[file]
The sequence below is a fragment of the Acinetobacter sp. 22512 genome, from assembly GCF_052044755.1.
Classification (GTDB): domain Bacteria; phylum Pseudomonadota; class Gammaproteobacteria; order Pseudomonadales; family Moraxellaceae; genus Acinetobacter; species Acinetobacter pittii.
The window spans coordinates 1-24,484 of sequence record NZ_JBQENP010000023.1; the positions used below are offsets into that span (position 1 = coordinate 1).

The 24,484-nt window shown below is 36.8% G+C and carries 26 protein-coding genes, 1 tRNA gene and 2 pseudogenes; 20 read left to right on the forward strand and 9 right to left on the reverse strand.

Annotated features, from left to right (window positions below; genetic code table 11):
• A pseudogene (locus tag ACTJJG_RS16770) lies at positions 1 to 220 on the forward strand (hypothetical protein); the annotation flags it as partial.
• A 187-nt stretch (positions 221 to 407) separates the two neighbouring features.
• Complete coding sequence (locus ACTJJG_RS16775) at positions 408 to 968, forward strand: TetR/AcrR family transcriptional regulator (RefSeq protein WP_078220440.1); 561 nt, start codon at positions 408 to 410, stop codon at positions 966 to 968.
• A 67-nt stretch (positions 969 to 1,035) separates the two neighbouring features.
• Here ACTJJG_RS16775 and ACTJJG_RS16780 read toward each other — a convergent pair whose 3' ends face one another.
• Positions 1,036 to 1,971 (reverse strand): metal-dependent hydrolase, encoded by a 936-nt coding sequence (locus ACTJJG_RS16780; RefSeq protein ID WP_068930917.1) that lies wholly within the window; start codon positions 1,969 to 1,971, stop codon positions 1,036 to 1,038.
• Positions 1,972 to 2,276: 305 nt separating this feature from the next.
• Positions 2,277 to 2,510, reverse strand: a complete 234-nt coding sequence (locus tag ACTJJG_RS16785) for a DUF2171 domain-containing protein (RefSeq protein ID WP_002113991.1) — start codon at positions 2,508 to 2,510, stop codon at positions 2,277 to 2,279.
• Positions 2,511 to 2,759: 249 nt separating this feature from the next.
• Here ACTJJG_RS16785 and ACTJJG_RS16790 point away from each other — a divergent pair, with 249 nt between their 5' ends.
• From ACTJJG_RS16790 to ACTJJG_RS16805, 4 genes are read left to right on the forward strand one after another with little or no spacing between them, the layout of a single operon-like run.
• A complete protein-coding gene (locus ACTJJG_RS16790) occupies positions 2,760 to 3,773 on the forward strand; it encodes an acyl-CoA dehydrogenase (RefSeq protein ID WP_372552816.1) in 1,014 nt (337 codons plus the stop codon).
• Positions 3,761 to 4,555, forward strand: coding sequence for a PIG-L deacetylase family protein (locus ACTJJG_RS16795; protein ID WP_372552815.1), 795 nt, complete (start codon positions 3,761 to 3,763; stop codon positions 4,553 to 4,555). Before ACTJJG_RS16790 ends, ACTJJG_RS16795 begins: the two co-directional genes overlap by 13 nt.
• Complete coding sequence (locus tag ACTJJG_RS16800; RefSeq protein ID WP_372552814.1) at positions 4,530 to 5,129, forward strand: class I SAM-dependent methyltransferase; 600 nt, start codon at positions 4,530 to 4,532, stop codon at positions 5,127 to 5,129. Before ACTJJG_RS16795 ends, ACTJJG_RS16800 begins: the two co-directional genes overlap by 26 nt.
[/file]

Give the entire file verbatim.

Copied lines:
The sequence below is a fragment of the Acinetobacter sp. 22512 genome, from assembly GCF_052044755.1.
Classification (GTDB): domain Bacteria; phylum Pseudomonadota; class Gammaproteobacteria; order Pseudomonadales; family Moraxellaceae; genus Acinetobacter; species Acinetobacter pittii.
The window spans coordinates 1-24,484 of sequence record NZ_JBQENP010000023.1; the positions used below are offsets into that span (position 1 = coordinate 1).

The 24,484-nt window shown below is 36.8% G+C and carries 26 protein-coding genes, 1 tRNA gene and 2 pseudogenes; 20 read left to right on the forward strand and 9 right to left on the reverse strand.

Annotated features, from left to right (window positions below; genetic code table 11):
• A pseudogene (locus tag ACTJJG_RS16770) lies at positions 1 to 220 on the forward strand (hypothetical protein); the annotation flags it as partial.
• A 187-nt stretch (positions 221 to 407) separates the two neighbouring features.
• Complete coding sequence (locus ACTJJG_RS16775) at positions 408 to 968, forward strand: TetR/AcrR family transcriptional regulator (RefSeq protein WP_078220440.1); 561 nt, start codon at positions 408 to 410, stop codon at positions 966 to 968.
• A 67-nt stretch (positions 969 to 1,035) separates the two neighbouring features.
• Here ACTJJG_RS16775 and ACTJJG_RS16780 read toward each other — a convergent pair whose 3' ends face one another.
• Positions 1,036 to 1,971 (reverse strand): metal-dependent hydrolase, encoded by a 936-nt coding sequence (locus ACTJJG_RS16780; RefSeq protein ID WP_068930917.1) that lies wholly within the window; start codon positions 1,969 to 1,971, stop codon positions 1,036 to 1,038.
• Positions 1,972 to 2,276: 305 nt separating this feature from the next.
• Positions 2,277 to 2,510, reverse strand: a complete 234-nt coding sequence (locus tag ACTJJG_RS16785) for a DUF2171 domain-containing protein (RefSeq protein ID WP_002113991.1) — start codon at positions 2,508 to 2,510, stop codon at positions 2,277 to 2,279.
• Positions 2,511 to 2,759: 249 nt separating this feature from the next.
• Here ACTJJG_RS16785 and ACTJJG_RS16790 point away from each other — a divergent pair, with 249 nt between their 5' ends.
• From ACTJJG_RS16790 to ACTJJG_RS16805, 4 genes are read left to right on the forward strand one after another with little or no spacing between them, the layout of a single operon-like run.
• A complete protein-coding gene (locus ACTJJG_RS16790) occupies positions 2,760 to 3,773 on the forward strand; it encodes an acyl-CoA dehydrogenase (RefSeq protein ID WP_372552816.1) in 1,014 nt (337 codons plus the stop codon).
• Positions 3,761 to 4,555, forward strand: coding sequence for a PIG-L deacetylase family protein (locus ACTJJG_RS16795; protein ID WP_372552815.1), 795 nt, complete (start codon positions 3,761 to 3,763; stop codon positions 4,553 to 4,555). Before ACTJJG_RS16790 ends, ACTJJG_RS16795 begins: the two co-directional genes overlap by 13 nt.
• Complete coding sequence (locus tag ACTJJG_RS16800; RefSeq protein ID WP_372552814.1) at positions 4,530 to 5,129, forward strand: class I SAM-dependent methyltransferase; 600 nt, start codon at positions 4,530 to 4,532, stop codon at positions 5,127 to 5,129. Before ACTJJG_RS16795 ends, ACTJJG_RS16800 begins: the two co-directional genes overlap by 26 nt.